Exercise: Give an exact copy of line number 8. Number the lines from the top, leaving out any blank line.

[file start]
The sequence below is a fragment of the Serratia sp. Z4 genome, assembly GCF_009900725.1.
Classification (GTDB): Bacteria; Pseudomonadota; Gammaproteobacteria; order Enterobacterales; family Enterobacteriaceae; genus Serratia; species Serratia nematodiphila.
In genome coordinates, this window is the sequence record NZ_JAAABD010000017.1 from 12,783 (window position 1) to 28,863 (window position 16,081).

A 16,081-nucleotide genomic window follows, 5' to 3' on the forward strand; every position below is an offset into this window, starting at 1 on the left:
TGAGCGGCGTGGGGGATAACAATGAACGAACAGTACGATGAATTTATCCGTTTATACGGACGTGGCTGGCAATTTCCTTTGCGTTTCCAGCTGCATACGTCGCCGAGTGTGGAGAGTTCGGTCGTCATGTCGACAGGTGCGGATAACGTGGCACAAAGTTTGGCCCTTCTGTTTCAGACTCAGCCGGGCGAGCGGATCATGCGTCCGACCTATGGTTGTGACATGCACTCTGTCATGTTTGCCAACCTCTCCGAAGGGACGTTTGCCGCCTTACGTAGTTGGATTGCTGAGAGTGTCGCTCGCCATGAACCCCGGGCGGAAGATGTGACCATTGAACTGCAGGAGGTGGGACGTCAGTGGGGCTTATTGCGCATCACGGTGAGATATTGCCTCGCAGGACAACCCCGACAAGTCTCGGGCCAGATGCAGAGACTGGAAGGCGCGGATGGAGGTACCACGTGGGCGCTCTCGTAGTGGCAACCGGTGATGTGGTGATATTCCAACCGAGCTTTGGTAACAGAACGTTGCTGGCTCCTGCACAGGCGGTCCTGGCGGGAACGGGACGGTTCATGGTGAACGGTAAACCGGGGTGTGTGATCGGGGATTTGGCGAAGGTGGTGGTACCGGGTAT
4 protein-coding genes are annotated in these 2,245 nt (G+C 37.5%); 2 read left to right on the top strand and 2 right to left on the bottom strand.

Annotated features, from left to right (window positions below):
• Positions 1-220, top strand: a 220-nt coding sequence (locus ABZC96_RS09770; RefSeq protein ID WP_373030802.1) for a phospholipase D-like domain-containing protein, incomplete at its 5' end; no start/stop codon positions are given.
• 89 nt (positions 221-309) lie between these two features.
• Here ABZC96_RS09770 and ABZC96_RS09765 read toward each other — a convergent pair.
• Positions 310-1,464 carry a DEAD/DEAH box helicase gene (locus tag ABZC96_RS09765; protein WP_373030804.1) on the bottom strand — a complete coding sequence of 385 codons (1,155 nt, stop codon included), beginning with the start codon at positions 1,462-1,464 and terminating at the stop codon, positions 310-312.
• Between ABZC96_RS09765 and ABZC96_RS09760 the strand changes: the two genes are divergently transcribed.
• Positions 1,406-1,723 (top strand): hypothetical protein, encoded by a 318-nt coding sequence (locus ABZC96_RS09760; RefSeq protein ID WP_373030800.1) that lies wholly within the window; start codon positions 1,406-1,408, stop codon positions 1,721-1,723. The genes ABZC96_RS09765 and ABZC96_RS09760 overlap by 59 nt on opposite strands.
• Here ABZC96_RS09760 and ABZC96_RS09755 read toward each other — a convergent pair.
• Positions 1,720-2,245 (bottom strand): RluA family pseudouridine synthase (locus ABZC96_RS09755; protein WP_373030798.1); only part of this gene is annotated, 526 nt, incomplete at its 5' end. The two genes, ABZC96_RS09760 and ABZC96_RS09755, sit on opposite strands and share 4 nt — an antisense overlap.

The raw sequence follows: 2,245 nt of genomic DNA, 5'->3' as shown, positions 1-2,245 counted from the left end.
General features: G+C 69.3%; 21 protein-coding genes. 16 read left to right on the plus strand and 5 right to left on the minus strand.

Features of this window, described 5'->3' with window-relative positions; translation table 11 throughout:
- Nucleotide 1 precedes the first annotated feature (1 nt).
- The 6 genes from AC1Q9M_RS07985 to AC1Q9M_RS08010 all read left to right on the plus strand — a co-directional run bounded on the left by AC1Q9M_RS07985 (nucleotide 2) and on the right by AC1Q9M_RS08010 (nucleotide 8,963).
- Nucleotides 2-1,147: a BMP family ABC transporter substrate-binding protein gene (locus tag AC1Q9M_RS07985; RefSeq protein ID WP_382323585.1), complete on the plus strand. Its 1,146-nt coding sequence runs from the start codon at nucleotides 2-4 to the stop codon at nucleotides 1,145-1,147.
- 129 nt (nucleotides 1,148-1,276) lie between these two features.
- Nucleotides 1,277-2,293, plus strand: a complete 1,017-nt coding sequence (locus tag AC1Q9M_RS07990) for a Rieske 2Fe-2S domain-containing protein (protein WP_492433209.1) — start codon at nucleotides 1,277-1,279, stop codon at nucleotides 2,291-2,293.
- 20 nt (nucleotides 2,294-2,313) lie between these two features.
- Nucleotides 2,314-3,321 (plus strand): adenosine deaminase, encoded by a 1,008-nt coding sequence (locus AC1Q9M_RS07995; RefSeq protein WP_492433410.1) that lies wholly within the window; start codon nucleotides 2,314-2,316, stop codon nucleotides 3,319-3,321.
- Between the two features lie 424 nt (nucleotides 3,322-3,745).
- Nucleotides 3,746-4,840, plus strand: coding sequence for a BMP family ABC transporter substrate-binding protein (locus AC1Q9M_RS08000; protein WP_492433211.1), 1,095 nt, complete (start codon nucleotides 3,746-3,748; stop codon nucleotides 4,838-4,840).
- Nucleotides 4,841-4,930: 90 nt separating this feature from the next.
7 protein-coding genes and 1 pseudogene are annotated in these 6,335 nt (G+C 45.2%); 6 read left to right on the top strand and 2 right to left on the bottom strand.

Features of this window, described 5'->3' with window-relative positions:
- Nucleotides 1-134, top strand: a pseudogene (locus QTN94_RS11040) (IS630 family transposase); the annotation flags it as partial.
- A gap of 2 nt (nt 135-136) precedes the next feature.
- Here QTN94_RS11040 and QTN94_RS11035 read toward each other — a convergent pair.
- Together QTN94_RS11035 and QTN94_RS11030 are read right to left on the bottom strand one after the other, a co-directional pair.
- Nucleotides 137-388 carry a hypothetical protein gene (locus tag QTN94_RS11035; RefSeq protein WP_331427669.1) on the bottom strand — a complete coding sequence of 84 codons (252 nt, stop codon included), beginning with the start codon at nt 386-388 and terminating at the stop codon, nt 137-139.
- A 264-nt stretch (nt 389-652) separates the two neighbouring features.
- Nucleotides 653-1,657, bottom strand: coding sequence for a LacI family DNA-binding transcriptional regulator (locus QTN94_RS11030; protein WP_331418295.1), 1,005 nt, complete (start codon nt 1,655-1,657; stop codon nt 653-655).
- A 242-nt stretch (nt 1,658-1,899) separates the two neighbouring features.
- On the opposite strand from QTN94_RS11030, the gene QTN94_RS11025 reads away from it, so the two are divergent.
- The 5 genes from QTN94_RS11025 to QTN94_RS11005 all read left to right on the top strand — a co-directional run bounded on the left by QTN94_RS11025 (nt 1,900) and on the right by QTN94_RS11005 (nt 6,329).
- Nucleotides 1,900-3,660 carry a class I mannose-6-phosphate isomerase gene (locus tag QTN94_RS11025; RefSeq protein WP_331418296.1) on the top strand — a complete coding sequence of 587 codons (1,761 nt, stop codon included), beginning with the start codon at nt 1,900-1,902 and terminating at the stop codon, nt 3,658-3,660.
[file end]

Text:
• Positions 1-220, top strand: a 220-nt coding sequence (locus ABZC96_RS09770; RefSeq protein ID WP_373030802.1) for a phospholipase D-like domain-containing protein, incomplete at its 5' end; no start/stop codon positions are given.